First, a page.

What God gives: prayers from Africa

Marcia Whitney-Schenck
Chicago, Illinois, United States (Winter 2011)

 

Rev. David Ambola from Mbingo, Cameroon, has remarked that Africans are incurably religious. Indeed, for many in Africa, religion permeates every aspect of their lives, from Christian messages on the rear windows of taxis to hand-crafted signs in hospital waiting rooms.

Hand surgeon Dr. Robert Schenck and his wife, photographer Marcia Whitney-Schenck, heard many compelling Christian voices while they volunteered in Cameroon, Democratic Republic of the Congo, and Uganda between 2008-2009. While Dr. Schenck was teaching hand surgery to national physicians, Marcia taught English as a second language to elementary school children and healthcare professionals. But it was the African people who taught them about praising God.

During their service at Mbingo Baptist Hospital in Cameroon and at Good Shepherd Presbyterian Hospital in the Congo, Marcia collected prayers and took photographs of the Protestants and Catholics whom she met there. The following photographs are from her recently published book, What God Gives.

Unless otherwise noted, all the photographs were taken by Marcia Whitney-Schenck.

 

A family in Cameroon offers their prayers to people suffering with AIDS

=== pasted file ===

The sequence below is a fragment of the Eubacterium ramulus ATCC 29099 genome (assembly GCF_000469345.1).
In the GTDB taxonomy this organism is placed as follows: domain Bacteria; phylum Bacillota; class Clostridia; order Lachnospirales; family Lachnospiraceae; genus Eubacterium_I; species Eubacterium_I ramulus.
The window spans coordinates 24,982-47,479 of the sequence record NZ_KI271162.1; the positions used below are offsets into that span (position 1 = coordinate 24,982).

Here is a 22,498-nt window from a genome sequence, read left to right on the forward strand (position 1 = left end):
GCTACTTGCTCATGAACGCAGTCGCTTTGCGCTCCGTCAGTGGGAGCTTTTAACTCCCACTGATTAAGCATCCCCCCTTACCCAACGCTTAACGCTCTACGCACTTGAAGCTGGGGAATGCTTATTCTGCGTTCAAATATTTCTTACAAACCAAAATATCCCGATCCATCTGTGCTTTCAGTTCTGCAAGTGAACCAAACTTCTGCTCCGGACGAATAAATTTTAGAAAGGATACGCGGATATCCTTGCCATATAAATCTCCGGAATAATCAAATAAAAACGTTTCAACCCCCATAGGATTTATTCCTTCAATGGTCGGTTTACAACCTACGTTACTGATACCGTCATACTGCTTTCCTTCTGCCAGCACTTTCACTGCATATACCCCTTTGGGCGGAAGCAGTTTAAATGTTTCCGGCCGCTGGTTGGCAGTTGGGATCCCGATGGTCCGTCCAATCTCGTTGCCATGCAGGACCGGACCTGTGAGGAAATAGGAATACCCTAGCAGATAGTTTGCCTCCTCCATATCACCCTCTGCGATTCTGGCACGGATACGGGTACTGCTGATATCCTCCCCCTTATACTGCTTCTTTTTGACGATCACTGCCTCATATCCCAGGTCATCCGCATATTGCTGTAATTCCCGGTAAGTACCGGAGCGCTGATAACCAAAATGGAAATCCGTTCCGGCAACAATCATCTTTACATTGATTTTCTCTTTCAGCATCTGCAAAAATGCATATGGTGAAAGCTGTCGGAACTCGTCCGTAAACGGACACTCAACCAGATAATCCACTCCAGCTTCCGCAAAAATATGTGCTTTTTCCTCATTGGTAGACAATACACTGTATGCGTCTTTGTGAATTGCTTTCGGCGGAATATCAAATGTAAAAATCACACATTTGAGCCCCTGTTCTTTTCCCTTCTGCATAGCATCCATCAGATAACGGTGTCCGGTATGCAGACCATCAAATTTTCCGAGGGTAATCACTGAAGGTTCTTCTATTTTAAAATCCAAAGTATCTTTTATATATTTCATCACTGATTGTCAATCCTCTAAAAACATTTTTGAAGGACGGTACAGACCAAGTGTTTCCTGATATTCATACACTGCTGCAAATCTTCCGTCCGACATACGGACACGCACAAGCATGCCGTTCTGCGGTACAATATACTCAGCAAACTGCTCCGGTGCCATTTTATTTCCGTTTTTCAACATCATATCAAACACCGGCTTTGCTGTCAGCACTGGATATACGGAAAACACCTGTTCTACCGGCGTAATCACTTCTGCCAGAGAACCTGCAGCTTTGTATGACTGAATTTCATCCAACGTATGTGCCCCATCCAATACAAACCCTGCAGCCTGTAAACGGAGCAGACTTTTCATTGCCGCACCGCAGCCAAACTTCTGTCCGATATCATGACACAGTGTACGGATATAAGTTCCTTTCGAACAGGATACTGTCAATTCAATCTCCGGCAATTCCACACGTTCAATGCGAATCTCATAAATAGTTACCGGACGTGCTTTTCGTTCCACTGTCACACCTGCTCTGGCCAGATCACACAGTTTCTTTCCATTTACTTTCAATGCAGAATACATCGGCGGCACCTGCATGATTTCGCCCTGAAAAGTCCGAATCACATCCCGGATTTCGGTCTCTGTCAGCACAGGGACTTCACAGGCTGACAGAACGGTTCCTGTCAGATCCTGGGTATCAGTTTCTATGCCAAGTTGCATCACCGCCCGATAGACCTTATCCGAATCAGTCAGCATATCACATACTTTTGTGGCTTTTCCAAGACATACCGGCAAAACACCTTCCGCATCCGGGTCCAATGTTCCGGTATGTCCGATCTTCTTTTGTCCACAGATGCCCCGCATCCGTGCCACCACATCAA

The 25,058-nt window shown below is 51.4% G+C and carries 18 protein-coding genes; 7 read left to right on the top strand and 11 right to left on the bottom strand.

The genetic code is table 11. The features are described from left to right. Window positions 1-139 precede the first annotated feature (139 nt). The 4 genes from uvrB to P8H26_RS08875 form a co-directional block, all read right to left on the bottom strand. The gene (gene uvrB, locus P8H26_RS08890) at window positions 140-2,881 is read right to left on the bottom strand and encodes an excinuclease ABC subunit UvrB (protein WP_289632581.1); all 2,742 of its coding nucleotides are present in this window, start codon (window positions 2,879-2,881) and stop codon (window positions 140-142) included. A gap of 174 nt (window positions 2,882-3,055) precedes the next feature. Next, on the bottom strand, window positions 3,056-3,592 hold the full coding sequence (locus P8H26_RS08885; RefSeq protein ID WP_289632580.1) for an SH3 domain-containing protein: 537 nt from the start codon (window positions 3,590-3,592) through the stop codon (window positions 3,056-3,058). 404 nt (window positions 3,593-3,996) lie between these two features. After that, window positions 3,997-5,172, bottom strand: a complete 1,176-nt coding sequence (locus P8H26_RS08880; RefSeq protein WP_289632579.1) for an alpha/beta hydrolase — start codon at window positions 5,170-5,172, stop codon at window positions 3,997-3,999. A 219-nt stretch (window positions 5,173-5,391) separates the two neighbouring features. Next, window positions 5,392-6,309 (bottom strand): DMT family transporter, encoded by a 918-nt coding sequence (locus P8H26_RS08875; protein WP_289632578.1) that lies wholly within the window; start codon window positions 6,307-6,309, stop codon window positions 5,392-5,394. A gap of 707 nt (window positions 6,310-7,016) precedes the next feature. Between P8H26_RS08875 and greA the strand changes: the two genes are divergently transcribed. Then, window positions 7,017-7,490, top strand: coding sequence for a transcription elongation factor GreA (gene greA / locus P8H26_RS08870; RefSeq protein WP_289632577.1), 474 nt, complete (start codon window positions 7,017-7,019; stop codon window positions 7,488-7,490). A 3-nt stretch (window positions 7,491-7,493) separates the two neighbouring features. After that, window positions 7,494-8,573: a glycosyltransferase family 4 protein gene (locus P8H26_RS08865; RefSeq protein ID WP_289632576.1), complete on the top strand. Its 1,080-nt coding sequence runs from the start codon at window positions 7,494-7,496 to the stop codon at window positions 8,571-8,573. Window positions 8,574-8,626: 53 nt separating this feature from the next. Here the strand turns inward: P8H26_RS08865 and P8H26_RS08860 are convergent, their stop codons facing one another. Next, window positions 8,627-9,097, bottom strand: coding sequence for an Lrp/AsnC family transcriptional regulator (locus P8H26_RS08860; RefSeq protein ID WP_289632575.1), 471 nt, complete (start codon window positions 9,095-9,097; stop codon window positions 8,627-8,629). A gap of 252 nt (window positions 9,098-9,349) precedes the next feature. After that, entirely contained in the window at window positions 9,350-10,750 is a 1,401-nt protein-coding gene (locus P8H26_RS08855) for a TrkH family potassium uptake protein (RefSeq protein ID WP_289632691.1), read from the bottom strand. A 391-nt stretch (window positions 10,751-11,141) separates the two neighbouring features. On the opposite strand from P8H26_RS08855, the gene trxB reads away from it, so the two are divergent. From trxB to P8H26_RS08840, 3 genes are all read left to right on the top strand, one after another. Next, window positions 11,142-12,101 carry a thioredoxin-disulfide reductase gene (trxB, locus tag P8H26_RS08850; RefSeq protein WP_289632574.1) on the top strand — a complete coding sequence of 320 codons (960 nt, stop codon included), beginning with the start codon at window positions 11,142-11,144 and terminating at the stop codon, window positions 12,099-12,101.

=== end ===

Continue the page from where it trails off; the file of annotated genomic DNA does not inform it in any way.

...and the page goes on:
Jacob Tock was living in New Hope Village, Cameroon, a compound established in 1954 to treat patients with Hansen’s disease, commonly known as leprosy. In addition to suffering from the effects of the disease, he was nearly blind from a hunting accident.

 

 

Jacob Tock’s hands

I asked him, “What are your favorite prayers?” His answer was not specific. I started to pack up my camera when he said, “What God gives, take with both hands.” This simple statement struck me as having enormous meaning. I got out my camera and took a picture of his curled, stubbed fingers.

 


 

A congregation in the Democratic Republic of the Congo sings hymns in their language, Tshiluba:

Count your many blessings

Pawanyingalala mu dikenga be
Pakukuata malu adi makole
Uvuluke kupa kuonso kua Nzambi,
Ukeme bikole bua luse luandi

 


 

We first noticed Mr. Confidence at the Baptist Church, where he would often break out into an enthusiastic display of song and dance. I was later invited to a Sunday afternoon prayer service at a community hall. There, Mr. Confidence danced with exuberant praise. I became a fan.

When we learned that he was going to entertain the patients at Mbingo Baptist Hospital where he worked, I showed up and watched as he managed to amuse even the gloomiest of patients.
He dedicated this following song and dance to the Lord:

If the Lord is for you, you don’t need to worry, anything,
Who can be against you, nobody, nobody, if the Lord is
for you,

You needn’t fear anything, not anything, if the Lord is
for you, Nobody can be against you. The Lord is Emmanuel,
You don’t need to fear anything, anything …

kannun, ta, ta, kannun, tunn, tunn, kannun, ta, ta, tatinga …

 


 

Prayer of a magician

Jehovah God, You created the heavens and earth,
You created everything in the world,
You created the highest mountains,
And you created the great oceans.
Before you there is no other.
You are God of the whole earth